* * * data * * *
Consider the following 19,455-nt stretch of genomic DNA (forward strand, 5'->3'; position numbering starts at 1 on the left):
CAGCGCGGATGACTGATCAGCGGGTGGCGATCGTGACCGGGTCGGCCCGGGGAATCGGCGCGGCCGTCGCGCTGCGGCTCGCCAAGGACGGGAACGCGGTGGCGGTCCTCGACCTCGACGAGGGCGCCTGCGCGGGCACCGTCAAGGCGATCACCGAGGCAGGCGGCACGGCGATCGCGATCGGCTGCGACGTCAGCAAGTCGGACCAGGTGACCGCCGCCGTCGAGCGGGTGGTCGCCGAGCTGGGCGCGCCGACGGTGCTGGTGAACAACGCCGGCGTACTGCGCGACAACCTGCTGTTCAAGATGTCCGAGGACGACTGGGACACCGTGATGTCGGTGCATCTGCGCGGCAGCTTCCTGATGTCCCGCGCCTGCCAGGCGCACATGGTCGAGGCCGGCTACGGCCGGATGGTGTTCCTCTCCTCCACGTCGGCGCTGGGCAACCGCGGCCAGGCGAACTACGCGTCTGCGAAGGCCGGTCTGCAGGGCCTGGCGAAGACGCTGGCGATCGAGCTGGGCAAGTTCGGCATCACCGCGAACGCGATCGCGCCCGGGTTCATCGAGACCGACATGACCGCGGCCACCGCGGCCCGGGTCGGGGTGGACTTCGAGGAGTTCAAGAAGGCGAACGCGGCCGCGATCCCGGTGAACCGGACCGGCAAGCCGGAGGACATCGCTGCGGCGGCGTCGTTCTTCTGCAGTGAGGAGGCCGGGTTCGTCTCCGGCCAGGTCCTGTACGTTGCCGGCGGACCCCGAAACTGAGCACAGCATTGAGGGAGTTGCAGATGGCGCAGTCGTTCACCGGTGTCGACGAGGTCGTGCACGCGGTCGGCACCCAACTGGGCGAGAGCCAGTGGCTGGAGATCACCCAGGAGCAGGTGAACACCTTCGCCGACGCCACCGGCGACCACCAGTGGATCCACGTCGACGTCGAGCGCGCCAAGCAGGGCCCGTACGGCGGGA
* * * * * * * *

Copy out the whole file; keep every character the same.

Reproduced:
Consider the following 19,455-nt stretch of genomic DNA (forward strand, 5'->3'; position numbering starts at 1 on the left):
CAGCGCGGATGACTGATCAGCGGGTGGCGATCGTGACCGGGTCGGCCCGGGGAATCGGCGCGGCCGTCGCGCTGCGGCTCGCCAAGGACGGGAACGCGGTGGCGGTCCTCGACCTCGACGAGGGCGCCTGCGCGGGCACCGTCAAGGCGATCACCGAGGCAGGCGGCACGGCGATCGCGATCGGCTGCGACGTCAGCAAGTCGGACCAGGTGACCGCCGCCGTCGAGCGGGTGGTCGCCGAGCTGGGCGCGCCGACGGTGCTGGTGAACAACGCCGGCGTACTGCGCGACAACCTGCTGTTCAAGATGTCCGAGGACGACTGGGACACCGTGATGTCGGTGCATCTGCGCGGCAGCTTCCTGATGTCCCGCGCCTGCCAGGCGCACATGGTCGAGGCCGGCTACGGCCGGATGGTGTTCCTCTCCTCCACGTCGGCGCTGGGCAACCGCGGCCAGGCGAACTACGCGTCTGCGAAGGCCGGTCTGCAGGGCCTGGCGAAGACGCTGGCGATCGAGCTGGGCAAGTTCGGCATCACCGCGAACGCGATCGCGCCCGGGTTCATCGAGACCGACATGACCGCGGCCACCGCGGCCCGGGTCGGGGTGGACTTCGAGGAGTTCAAGAAGGCGAACGCGGCCGCGATCCCGGTGAACCGGACCGGCAAGCCGGAGGACATCGCTGCGGCGGCGTCGTTCTTCTGCAGTGAGGAGGCCGGGTTCGTCTCCGGCCAGGTCCTGTACGTTGCCGGCGGACCCCGAAACTGAGCACAGCATTGAGGGAGTTGCAGATGGCGCAGTCGTTCACCGGTGTCGACGAGGTCGTGCACGCGGTCGGCACCCAACTGGGCGAGAGCCAGTGGCTGGAGATCACCCAGGAGCAGGTGAACACCTTCGCCGACGCCACCGGCGACCACCAGTGGATCCACGTCGACGTCGAGCGCGCCAAGCAGGGCCCGTACGGCGGGA